Diamonds made in labs are grown in a controlled environment, unlike naturally extracted diamonds. Thus, it is likely that they receive higher grades in clarity than naturally formed diamonds. But they can have some inclusions in them that can affect their grades clarity. These inclusions sometimes help in differentiating between natural and man made diamonds.
- Diamonds that do not have any inclusions even when placed under 10x magnification receive the highest grade. The highest clarity grade is F, the highly prized flawless.
- After flawless (F), the next highest grade is Internally Flawless (IF). The IF stones do not have any visible inclusions. They might contain some surface blemishes.
- After IF, the next clarity grade is VVS (Very Very Slightly Included). The VVS stone might contain inclusions that are hard to see even under 10x magnification.
- After VVS comes the VS (Very Slightly Included). These gemstones contain blemishes that are easy to see under 10x magnification. Most Lab Grown Diamond receives the VVS grade from GIA.
- The next clarity grade after VS is SI (Slightly Included). It has certain inclusions that are visible without magnification or under 10x magnification.
- The final grade level in clarity is Included (I). These gemstones contain obvious blemishes under 10x magnification or naked eyes.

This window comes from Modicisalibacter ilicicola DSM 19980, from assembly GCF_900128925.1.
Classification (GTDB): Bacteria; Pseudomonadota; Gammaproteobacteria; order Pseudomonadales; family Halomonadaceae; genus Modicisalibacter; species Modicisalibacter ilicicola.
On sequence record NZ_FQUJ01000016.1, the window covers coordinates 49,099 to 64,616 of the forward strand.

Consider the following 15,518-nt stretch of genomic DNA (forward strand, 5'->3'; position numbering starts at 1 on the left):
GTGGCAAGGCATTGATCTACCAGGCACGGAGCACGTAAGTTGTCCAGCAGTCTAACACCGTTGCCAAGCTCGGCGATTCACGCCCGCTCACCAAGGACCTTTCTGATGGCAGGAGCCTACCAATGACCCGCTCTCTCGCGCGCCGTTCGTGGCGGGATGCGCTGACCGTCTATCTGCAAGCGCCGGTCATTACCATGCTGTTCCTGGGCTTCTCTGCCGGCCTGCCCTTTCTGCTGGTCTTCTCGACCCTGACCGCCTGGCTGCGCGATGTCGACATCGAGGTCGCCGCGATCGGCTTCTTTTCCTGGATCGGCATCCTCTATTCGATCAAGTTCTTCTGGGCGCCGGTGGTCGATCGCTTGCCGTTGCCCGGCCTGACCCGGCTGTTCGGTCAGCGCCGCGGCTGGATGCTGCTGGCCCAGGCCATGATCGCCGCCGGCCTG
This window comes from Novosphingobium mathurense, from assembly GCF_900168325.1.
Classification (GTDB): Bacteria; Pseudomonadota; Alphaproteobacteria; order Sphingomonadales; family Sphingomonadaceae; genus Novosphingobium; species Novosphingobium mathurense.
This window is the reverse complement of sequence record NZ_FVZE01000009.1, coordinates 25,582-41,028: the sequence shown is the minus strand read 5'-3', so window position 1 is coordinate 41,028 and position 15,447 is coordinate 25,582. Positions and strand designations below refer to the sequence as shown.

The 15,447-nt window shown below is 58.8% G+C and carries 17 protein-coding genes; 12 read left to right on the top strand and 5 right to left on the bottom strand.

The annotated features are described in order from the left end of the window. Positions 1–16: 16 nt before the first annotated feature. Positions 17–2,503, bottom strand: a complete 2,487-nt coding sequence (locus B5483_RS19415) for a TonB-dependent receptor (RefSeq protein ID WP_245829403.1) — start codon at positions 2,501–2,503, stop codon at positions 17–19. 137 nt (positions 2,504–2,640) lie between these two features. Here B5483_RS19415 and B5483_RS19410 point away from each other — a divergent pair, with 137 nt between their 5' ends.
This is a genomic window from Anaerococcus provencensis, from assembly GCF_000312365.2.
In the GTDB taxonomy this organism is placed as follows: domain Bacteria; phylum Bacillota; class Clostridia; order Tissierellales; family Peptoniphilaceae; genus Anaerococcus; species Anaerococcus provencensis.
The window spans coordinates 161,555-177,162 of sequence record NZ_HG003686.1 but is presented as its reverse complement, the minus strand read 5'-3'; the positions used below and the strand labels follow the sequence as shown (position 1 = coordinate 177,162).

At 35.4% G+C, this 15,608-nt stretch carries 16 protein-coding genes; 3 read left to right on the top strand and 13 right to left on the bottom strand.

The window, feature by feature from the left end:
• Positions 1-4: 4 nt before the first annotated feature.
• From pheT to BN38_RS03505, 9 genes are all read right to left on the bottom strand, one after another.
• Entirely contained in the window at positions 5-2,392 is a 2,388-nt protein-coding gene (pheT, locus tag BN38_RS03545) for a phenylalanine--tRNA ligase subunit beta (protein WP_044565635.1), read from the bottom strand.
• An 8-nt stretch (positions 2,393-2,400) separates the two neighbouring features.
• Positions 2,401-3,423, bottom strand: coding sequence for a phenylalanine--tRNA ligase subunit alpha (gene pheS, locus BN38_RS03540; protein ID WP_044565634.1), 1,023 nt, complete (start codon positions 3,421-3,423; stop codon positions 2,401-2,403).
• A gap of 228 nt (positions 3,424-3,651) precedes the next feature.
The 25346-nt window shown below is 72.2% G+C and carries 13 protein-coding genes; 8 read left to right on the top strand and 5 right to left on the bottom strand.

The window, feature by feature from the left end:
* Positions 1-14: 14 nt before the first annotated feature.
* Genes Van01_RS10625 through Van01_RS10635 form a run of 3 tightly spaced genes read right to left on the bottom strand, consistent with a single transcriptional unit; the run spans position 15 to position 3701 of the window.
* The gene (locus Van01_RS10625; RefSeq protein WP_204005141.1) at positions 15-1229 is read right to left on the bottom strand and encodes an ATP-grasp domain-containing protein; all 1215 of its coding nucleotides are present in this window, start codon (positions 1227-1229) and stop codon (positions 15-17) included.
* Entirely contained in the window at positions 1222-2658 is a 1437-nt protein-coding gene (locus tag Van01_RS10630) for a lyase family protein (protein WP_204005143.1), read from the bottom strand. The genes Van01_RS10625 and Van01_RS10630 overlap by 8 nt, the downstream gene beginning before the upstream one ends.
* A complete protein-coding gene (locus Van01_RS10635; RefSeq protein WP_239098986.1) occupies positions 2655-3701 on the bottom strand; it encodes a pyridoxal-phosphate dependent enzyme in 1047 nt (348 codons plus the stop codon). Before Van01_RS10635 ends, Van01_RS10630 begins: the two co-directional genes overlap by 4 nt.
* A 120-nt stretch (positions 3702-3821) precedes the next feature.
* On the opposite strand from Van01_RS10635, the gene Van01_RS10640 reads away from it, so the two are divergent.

The Presence Of Inclusion In A Lab Made Diamond
When diamonds are grown through the High pressure/High temperature (HPHT) process, it contains tiny, metallic inclusions. These inclusions are left behind by the metallic flex used to transfer the carbon gas onto the diamond seed. Although these inclusions are only visible under a microscope, they can still affect the diamond clarity. Similarly, when Carbon Vapor Deposition (CVD) method is used to grow diamonds in labs, it may have some black spots or graphite inclusions. The graphite inclusions are formed around the seed of the diamond as it grows.
Grading The Carat Of A Lab Grown Diamond
Compared with natural diamonds, a Lab Grown Diamond can reach large carat weights. Man made stones between 1 and 3 carats are more popular due to their affordable price. Compared with real diamonds, a Lab Diamond will cost less even though they are of similar weight and quality.
Diamonds grown through the HPHT process can reach up to 10 carats, with the largest ever diamond reaching 15 carats. CVD Diamonds can reach between 6 to 9 carats. However, growing a diamond of this size takes a significant amount of time and energy.
GIA was formed in 1931 and is the most common laboratory to examine and grade diamonds. GIA has set quite a standard for grading a Lab Created Diamond Manufacturer. With over 900 diamond experts worldwide, they help people worldwide with rating, grading, and analyzing diamonds of all sizes, descriptions, and shapes. GIA provides a grading report of lab diamond by grading the 4C of a diamond – cut, color, clarity, and carat. Thus, you can always trust a GIA-certified diamond as it is of a stated quality and assurance.
Read More: Complete Guide to Lab Grown Diamonds